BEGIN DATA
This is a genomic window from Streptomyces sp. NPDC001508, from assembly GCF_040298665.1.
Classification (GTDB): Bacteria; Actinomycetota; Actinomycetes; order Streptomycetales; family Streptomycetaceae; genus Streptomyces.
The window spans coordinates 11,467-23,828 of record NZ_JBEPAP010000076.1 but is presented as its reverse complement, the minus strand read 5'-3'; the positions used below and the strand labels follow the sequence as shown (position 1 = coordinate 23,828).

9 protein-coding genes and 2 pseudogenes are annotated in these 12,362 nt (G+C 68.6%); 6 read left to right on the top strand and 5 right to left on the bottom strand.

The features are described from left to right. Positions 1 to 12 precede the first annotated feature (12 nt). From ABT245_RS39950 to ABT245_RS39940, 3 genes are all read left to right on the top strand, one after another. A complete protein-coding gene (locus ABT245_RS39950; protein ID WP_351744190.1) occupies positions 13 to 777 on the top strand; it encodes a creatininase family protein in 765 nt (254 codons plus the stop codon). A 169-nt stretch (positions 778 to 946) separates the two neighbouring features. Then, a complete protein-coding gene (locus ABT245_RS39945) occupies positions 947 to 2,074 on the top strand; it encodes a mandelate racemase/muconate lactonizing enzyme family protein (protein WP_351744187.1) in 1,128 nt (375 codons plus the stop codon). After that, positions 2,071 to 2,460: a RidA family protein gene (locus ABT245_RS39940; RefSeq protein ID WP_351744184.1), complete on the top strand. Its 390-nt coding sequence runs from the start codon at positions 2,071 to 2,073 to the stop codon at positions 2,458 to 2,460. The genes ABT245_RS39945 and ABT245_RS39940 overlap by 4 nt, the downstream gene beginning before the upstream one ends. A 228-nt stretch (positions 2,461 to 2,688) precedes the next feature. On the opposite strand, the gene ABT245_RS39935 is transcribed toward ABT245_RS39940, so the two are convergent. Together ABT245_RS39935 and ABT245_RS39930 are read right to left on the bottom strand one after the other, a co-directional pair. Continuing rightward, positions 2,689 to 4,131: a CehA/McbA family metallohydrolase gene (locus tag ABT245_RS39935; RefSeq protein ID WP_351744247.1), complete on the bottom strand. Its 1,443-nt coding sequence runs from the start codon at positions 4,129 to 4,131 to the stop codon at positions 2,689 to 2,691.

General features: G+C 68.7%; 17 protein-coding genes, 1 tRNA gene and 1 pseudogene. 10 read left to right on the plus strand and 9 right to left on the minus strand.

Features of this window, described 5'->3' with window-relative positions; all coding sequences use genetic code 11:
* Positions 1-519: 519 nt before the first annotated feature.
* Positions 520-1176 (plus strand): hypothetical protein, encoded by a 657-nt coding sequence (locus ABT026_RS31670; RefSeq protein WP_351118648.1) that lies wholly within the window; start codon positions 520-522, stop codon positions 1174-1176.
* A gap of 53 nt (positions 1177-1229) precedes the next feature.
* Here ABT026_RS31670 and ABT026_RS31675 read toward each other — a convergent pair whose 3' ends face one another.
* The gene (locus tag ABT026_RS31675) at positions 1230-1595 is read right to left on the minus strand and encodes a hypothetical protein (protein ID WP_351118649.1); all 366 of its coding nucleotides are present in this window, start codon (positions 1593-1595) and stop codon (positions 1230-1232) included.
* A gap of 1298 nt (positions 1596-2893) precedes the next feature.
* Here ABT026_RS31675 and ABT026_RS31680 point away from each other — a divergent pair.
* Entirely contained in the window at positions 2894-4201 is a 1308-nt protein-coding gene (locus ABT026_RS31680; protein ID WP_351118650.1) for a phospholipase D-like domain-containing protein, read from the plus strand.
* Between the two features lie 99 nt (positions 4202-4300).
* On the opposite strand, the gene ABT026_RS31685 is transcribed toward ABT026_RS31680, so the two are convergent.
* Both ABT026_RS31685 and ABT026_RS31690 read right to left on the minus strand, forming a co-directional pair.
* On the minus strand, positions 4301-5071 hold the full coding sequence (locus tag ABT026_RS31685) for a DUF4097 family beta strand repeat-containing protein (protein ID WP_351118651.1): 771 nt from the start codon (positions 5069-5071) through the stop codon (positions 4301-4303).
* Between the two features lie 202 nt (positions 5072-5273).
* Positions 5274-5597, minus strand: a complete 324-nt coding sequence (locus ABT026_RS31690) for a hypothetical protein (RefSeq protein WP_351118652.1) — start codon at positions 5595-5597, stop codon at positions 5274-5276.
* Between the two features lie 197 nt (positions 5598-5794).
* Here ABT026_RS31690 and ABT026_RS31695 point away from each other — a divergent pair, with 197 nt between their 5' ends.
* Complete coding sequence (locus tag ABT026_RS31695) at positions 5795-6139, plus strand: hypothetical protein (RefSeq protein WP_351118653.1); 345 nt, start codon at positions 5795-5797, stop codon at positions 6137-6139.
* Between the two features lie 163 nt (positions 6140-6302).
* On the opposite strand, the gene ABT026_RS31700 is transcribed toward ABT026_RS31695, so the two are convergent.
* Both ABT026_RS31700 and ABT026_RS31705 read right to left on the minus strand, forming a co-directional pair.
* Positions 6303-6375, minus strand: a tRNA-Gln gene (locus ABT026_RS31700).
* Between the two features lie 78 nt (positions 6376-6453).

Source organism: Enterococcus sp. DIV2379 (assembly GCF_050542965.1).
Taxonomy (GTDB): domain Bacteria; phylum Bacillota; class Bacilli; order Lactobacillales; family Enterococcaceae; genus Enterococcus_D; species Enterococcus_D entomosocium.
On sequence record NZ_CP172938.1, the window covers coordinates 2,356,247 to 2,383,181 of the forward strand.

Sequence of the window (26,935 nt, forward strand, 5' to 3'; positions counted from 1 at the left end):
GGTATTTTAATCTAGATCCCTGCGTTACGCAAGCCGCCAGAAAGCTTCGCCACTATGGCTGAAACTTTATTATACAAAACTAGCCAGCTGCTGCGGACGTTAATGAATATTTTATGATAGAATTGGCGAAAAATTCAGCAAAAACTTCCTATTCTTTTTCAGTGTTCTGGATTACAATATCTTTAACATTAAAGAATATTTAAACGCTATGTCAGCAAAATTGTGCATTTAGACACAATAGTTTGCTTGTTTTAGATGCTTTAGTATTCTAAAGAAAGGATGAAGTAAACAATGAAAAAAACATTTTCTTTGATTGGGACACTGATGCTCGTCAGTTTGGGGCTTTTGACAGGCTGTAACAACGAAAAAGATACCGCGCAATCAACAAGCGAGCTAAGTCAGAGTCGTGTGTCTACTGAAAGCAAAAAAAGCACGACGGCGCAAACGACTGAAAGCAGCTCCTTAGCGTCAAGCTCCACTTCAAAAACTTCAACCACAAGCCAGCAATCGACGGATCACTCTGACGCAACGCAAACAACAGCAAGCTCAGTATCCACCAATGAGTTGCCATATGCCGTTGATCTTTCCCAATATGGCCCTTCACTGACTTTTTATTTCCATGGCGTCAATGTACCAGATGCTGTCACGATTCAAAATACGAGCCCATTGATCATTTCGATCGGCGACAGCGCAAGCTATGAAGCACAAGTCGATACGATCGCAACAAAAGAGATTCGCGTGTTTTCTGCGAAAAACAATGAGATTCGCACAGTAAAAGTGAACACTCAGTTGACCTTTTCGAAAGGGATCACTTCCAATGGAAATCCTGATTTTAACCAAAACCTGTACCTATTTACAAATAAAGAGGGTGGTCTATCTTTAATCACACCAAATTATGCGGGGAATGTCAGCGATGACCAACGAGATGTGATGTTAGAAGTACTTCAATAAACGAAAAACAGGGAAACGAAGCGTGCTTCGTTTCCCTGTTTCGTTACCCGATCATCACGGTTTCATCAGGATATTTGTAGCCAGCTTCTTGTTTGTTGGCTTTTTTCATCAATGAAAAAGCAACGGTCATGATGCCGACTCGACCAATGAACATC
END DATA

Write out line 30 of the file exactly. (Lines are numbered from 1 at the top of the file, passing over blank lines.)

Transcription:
Source organism: Enterococcus sp. DIV2379 (assembly GCF_050542965.1).